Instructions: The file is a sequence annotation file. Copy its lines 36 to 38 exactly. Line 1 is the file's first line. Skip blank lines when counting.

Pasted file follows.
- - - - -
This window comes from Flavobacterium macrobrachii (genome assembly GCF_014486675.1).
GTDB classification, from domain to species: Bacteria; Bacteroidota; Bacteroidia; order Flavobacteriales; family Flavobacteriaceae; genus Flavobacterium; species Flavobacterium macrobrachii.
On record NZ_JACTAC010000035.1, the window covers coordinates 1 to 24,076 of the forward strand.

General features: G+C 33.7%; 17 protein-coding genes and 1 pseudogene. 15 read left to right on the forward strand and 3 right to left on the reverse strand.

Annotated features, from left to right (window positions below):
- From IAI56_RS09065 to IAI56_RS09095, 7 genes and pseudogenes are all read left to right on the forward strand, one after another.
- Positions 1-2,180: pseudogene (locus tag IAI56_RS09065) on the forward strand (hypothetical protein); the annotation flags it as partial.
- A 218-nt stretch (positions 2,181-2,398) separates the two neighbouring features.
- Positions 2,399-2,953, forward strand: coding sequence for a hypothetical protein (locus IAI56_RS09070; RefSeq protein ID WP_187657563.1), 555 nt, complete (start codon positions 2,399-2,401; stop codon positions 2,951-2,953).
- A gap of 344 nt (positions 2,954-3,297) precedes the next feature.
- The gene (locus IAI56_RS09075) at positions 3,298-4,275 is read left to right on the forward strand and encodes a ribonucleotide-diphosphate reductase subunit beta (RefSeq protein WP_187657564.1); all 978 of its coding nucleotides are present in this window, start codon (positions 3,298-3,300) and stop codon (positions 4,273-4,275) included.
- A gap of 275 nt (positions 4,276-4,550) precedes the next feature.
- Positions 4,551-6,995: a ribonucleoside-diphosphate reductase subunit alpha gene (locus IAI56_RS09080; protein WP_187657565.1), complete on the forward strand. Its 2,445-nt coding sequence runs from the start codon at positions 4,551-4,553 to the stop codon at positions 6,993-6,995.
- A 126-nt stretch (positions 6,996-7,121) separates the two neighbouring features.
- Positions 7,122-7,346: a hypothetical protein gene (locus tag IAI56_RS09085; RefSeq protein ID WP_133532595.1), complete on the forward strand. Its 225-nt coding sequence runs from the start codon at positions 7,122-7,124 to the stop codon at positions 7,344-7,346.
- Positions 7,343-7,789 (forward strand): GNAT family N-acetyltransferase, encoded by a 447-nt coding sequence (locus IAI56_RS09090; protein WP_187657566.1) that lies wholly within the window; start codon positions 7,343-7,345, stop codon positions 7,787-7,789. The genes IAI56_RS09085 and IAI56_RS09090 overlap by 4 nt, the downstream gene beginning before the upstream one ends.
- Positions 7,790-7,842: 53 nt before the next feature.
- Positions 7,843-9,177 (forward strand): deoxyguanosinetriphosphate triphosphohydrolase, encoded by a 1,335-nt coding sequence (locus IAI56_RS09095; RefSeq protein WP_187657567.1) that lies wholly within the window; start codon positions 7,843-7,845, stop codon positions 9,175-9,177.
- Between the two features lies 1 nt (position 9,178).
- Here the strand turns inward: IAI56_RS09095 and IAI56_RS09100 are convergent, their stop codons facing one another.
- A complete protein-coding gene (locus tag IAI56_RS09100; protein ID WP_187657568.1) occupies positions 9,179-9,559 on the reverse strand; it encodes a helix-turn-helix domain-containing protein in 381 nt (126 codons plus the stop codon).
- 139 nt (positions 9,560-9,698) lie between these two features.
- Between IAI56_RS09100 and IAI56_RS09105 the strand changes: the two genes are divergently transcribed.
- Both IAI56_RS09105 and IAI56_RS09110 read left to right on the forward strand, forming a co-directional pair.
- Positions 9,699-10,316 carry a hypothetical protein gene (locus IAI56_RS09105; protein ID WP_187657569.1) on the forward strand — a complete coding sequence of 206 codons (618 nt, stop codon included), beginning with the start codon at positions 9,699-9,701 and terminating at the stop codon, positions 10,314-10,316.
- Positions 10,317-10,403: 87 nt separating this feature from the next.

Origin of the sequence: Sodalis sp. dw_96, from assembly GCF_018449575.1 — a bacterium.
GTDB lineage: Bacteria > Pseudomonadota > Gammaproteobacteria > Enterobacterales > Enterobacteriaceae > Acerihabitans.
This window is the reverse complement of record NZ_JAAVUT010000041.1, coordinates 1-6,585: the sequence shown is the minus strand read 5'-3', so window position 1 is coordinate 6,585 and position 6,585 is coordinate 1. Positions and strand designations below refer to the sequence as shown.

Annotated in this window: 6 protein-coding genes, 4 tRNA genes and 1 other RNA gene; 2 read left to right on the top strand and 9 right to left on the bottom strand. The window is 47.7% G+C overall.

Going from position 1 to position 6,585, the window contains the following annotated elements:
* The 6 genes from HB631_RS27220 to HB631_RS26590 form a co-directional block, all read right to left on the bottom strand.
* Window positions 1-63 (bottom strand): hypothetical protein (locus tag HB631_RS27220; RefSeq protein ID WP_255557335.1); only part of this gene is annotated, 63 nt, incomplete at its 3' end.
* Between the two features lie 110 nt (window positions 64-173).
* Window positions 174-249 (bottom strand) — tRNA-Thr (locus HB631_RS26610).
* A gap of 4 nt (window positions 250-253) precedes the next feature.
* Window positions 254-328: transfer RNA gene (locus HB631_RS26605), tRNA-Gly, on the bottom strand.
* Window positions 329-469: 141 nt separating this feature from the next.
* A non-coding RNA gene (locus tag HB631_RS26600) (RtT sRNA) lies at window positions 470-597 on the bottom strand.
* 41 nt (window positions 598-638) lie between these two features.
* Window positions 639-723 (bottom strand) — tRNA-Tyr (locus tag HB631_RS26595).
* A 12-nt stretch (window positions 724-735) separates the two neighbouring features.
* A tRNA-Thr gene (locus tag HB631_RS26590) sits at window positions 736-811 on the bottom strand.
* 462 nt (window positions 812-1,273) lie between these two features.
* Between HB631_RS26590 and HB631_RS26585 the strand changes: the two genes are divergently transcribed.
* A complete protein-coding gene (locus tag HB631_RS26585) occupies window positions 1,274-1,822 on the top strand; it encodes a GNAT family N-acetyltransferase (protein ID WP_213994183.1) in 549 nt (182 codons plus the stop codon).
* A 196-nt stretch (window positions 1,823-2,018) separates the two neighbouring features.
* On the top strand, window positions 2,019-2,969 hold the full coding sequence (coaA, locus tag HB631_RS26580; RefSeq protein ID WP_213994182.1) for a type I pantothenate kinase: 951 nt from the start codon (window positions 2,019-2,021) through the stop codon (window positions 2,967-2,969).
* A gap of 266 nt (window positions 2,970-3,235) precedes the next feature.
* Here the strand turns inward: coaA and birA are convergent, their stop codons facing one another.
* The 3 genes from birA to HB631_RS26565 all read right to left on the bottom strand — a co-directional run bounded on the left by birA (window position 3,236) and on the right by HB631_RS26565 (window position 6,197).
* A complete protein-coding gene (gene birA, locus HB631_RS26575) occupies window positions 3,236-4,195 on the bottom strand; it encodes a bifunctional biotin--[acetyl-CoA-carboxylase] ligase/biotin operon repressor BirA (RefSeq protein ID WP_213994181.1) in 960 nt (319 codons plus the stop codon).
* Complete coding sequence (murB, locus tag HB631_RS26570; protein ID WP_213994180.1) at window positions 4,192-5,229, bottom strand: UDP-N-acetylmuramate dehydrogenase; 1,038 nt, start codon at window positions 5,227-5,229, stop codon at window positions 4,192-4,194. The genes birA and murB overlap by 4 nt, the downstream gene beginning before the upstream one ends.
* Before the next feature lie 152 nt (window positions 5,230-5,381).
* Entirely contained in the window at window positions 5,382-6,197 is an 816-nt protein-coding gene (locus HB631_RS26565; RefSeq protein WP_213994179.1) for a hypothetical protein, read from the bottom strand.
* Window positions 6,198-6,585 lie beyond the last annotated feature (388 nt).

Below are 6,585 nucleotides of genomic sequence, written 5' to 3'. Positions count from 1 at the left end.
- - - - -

* A gap of 4 nt (window positions 250-253) precedes the next feature.
* Window positions 254-328: transfer RNA gene (locus HB631_RS26605), tRNA-Gly, on the bottom strand.
* Window positions 329-469: 141 nt separating this feature from the next.